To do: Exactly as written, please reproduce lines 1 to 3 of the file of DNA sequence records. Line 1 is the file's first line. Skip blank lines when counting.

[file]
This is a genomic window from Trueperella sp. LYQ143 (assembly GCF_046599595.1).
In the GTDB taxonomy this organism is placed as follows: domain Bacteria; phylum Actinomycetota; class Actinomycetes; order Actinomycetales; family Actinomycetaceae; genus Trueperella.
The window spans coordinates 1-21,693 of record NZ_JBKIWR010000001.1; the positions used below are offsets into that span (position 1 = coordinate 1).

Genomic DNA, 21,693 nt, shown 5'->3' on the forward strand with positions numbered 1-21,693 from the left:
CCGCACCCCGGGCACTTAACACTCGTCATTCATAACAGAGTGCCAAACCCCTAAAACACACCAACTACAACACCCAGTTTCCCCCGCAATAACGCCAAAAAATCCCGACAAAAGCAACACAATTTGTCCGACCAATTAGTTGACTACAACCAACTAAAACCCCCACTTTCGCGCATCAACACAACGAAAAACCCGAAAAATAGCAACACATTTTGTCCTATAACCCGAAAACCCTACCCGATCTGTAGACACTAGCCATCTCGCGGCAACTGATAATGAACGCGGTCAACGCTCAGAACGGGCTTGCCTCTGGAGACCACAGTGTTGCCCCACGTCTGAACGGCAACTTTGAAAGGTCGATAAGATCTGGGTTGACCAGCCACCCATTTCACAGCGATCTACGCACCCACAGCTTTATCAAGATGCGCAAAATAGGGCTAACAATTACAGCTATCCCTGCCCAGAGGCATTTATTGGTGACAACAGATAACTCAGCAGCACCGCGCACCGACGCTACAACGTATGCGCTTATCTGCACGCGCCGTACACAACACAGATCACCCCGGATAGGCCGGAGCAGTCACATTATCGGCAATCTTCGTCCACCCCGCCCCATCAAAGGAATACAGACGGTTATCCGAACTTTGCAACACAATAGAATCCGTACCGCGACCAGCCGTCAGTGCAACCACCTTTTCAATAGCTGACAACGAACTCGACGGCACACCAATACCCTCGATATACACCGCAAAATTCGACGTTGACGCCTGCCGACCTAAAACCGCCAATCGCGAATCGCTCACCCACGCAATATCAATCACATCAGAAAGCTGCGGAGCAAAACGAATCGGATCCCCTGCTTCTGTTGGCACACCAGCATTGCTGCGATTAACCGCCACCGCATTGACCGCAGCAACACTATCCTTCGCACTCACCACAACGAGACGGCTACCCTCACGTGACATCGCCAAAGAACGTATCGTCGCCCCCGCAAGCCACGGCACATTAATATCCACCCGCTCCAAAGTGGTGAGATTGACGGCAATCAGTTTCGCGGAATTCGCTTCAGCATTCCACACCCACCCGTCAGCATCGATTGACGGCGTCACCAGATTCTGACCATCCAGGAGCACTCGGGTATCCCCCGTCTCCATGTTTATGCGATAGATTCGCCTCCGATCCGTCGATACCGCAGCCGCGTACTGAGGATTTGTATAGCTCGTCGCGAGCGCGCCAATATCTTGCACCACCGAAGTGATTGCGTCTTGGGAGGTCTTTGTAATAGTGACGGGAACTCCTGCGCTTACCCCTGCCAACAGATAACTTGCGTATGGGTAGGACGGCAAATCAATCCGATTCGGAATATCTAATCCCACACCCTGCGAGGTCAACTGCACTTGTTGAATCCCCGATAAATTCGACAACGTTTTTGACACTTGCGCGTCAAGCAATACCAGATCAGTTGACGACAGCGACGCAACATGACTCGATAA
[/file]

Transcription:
This is a genomic window from Trueperella sp. LYQ143 (assembly GCF_046599595.1).
In the GTDB taxonomy this organism is placed as follows: domain Bacteria; phylum Actinomycetota; class Actinomycetes; order Actinomycetales; family Actinomycetaceae; genus Trueperella.
The window spans coordinates 1-21,693 of record NZ_JBKIWR010000001.1; the positions used below are offsets into that span (position 1 = coordinate 1).